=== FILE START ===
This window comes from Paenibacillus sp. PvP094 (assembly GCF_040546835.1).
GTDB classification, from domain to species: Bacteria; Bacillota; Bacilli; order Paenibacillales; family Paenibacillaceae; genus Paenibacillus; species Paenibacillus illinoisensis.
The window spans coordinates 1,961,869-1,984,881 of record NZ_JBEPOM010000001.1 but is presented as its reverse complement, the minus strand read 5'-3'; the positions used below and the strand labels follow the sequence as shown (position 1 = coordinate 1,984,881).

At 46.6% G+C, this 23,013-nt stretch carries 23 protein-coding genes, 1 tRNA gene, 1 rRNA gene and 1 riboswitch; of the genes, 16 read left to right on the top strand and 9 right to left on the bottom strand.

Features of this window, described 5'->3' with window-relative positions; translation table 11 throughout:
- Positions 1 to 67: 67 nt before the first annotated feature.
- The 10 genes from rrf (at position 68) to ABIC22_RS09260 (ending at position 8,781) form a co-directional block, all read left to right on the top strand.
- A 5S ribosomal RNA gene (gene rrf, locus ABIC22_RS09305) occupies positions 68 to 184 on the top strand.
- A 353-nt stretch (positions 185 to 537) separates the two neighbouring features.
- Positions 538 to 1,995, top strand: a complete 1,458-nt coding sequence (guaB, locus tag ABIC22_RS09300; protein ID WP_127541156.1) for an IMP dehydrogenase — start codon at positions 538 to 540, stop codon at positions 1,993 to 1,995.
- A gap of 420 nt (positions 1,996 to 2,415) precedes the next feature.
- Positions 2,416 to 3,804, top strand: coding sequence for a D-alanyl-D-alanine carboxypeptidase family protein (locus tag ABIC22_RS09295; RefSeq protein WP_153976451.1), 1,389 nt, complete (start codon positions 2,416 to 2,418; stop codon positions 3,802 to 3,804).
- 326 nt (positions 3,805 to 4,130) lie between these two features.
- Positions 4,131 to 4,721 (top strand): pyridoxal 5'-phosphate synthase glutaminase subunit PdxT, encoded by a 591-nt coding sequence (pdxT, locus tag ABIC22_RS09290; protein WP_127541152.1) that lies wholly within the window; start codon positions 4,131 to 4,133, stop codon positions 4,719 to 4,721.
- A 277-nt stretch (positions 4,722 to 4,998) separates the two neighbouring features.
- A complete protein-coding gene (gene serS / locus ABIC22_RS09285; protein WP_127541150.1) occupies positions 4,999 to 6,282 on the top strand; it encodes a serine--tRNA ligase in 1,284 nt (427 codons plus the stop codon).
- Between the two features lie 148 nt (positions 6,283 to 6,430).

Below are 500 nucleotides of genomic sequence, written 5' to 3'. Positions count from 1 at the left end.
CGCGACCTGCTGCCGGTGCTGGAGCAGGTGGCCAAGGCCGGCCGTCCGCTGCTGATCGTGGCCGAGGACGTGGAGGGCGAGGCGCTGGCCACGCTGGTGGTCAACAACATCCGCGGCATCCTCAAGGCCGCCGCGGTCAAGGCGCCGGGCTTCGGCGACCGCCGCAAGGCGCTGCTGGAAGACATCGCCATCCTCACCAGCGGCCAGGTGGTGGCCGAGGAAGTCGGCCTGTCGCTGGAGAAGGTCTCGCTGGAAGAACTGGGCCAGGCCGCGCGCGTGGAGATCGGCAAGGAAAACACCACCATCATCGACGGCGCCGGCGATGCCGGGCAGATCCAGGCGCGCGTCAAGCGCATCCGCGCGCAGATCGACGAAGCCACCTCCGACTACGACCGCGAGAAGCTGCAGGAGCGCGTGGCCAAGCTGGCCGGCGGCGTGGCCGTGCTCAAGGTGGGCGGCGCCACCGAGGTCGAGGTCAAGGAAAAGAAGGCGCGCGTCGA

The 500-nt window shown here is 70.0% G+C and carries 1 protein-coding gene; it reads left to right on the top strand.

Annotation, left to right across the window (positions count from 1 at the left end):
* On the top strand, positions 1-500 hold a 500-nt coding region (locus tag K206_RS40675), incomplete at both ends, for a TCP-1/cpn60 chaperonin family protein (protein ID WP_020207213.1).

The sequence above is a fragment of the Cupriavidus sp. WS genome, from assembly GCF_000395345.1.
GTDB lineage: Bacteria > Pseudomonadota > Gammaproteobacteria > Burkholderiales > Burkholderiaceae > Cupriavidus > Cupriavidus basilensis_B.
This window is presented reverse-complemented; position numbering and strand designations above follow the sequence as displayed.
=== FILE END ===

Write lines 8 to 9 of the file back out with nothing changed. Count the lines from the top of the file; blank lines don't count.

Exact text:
- A 5S ribosomal RNA gene (gene rrf, locus ABIC22_RS09305) occupies positions 68 to 184 on the top strand.
- A 353-nt stretch (positions 185 to 537) separates the two neighbouring features.